Changes to Illinois law tackle the problem of determining how much marijuana is too much for purposes of DUI. The new law took effect July 29, 2016.
The new law provides a limit for driving under the influence of marijuana much like the .08 standard for blood alcohol. Under the new law, you will be presumed to be impaired if you have a tetrahydrocannabinol concentration of either 5 nanograms or more of delta-9-tetrahydrocannabinol per milliliter of whole blood or 10 nanograms or more of delta-9-tetrahydrocannabinol per milliliter of other bodily substance within 2 hours of driving or being in actual physical control of a vehicle.
The new law also takes marijuana out of the “trace law.” Under the “trace law,” you can be convicted of DUI if you have any unlawful substance in your system, even if your driving is not impaired. The trace law makes it easy for prosecutors since they need not prove that a drug influenced your driving. The mere fact the drug is in your system is enough to convict you. Because marijuana can remain in your system for up to 30 days, the trace law led to extremely harsh penalties for actually unimpaired drivers. The trace law still applies to other drugs.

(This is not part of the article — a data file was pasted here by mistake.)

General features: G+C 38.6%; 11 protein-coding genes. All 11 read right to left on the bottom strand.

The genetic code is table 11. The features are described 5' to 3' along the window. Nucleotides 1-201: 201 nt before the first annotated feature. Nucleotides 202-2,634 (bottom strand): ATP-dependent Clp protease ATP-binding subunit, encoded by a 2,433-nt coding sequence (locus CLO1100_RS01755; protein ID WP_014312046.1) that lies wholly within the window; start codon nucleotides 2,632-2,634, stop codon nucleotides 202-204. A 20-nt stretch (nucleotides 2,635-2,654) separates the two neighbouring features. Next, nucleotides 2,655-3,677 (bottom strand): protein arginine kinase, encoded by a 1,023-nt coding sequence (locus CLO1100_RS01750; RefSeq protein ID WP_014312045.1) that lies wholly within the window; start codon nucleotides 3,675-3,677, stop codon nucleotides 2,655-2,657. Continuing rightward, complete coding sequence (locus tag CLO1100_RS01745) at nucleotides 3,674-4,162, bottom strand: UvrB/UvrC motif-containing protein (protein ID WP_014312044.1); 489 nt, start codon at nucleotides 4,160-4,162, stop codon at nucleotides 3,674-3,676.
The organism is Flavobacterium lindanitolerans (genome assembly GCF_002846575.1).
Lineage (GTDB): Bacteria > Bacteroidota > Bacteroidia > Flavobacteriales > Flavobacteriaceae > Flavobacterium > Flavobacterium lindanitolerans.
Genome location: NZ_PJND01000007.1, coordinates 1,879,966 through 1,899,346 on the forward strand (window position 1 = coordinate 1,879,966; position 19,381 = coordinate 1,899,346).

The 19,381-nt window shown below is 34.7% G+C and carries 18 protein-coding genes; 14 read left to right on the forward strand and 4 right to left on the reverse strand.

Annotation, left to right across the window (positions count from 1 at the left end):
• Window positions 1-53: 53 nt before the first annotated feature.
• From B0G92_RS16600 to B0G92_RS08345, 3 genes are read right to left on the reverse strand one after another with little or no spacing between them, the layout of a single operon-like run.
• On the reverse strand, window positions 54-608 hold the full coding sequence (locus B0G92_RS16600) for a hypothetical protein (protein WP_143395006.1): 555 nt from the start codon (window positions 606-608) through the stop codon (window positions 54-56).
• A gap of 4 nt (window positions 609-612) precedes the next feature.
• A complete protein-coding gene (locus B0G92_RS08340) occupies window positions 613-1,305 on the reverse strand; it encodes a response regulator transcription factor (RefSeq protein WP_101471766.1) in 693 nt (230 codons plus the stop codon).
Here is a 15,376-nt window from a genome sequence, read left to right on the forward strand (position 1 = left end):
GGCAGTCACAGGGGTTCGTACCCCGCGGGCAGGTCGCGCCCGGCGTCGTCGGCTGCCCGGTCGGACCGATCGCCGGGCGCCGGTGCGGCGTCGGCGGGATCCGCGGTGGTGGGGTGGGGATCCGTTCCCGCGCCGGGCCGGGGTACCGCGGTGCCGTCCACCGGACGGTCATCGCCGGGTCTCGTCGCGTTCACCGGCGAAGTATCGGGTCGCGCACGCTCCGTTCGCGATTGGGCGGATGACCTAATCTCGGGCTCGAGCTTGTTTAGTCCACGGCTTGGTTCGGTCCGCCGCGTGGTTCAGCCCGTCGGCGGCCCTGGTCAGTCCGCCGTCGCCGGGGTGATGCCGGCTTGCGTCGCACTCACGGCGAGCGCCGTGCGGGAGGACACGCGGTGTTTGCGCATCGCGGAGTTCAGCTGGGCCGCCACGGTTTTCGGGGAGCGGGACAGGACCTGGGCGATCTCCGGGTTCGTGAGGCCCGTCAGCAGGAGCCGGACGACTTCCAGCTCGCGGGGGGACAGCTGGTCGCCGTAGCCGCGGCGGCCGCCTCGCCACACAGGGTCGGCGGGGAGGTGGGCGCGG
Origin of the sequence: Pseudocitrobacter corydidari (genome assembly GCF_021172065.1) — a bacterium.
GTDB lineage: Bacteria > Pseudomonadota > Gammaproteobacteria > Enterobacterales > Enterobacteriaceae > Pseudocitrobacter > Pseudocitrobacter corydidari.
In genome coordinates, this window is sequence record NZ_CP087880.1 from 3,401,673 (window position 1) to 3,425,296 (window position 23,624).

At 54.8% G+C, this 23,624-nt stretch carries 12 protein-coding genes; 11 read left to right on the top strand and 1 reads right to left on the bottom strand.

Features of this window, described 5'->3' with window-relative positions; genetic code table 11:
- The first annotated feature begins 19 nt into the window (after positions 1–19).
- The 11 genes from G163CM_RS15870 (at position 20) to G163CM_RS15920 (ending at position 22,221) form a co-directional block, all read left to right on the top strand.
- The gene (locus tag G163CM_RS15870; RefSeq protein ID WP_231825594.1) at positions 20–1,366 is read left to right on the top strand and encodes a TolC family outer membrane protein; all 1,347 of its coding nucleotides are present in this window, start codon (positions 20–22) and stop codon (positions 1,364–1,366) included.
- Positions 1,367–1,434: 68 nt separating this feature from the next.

If you are charged with DUI or similar crime, contact an experienced DUI attorney immediately. An attorney can review your case for your best possible defense. Even if the evidence against you is overwhelming, an experienced attorney who is respected in the courthouse may be able to negotiate a more favorable plea agreement than you could on your own.
If you have questions about this or another related criminal or traffic matter, please contact Matt Keenan at 847-568-0160 or email firstname.lastname@example.org.
Source: Amendments to DUI Law.
(Besides Skokie, Matt Keenan also serves the communities of Arlington Heights, Chicago, Deerfield, Des Plaines, Evanston, Glenview, Morton Grove, Mount Prospect, Niles, Northbrook, Park Ridge, Rolling Meadows, Wilmette and Winnetka.)